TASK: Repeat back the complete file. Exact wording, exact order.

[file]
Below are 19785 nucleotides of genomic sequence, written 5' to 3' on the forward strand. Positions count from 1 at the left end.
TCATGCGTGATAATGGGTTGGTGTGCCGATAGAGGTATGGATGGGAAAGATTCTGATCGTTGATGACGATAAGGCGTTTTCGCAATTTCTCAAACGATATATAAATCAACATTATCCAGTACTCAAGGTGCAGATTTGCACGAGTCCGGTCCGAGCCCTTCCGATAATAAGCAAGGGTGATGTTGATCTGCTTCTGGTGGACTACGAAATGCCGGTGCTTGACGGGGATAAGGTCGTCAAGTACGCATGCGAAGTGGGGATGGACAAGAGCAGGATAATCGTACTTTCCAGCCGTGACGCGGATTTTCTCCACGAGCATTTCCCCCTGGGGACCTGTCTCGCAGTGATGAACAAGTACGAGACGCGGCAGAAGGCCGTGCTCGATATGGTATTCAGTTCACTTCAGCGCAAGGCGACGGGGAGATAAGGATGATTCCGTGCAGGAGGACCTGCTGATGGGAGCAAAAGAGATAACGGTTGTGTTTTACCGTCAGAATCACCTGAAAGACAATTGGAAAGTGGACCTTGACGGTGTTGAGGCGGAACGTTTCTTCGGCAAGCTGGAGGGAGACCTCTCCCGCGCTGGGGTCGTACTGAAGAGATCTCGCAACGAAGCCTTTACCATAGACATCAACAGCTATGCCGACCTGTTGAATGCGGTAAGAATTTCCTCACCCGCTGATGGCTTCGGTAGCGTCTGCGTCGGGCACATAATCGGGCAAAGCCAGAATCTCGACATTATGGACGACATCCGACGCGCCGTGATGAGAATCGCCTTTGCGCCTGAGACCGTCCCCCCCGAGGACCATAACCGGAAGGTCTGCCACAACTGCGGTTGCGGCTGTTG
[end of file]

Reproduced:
Below are 19785 nucleotides of genomic sequence, written 5' to 3' on the forward strand. Positions count from 1 at the left end.
TCATGCGTGATAATGGGTTGGTGTGCCGATAGAGGTATGGATGGGAAAGATTCTGATCGTTGATGACGATAAGGCGTTTTCGCAATTTCTCAAACGATATATAAATCAACATTATCCAGTACTCAAGGTGCAGATTTGCACGAGTCCGGTCCGAGCCCTTCCGATAATAAGCAAGGGTGATGTTGATCTGCTTCTGGTGGACTACGAAATGCCGGTGCTTGACGGGGATAAGGTCGTCAAGTACGCATGCGAAGTGGGGATGGACAAGAGCAGGATAATCGTACTTTCCAGCCGTGACGCGGATTTTCTCCACGAGCATTTCCCCCTGGGGACCTGTCTCGCAGTGATGAACAAGTACGAGACGCGGCAGAAGGCCGTGCTCGATATGGTATTCAGTTCACTTCAGCGCAAGGCGACGGGGAGATAAGGATGATTCCGTGCAGGAGGACCTGCTGATGGGAGCAAAAGAGATAACGGTTGTGTTTTACCGTCAGAATCACCTGAAAGACAATTGGAAAGTGGACCTTGACGGTGTTGAGGCGGAACGTTTCTTCGGCAAGCTGGAGGGAGACCTCTCCCGCGCTGGGGTCGTACTGAAGAGATCTCGCAACGAAGCCTTTACCATAGACATCAACAGCTATGCCGACCTGTTGAATGCGGTAAGAATTTCCTCACCCGCTGATGGCTTCGGTAGCGTCTGCGTCGGGCACATAATCGGGCAAAGCCAGAATCTCGACATTATGGACGACATCCGACGCGCCGTGATGAGAATCGCCTTTGCGCCTGAGACCGTCCCCCCCGAGGACCATAACCGGAAGGTCTGCCACAACTGCGGTTGCGGCTGTTG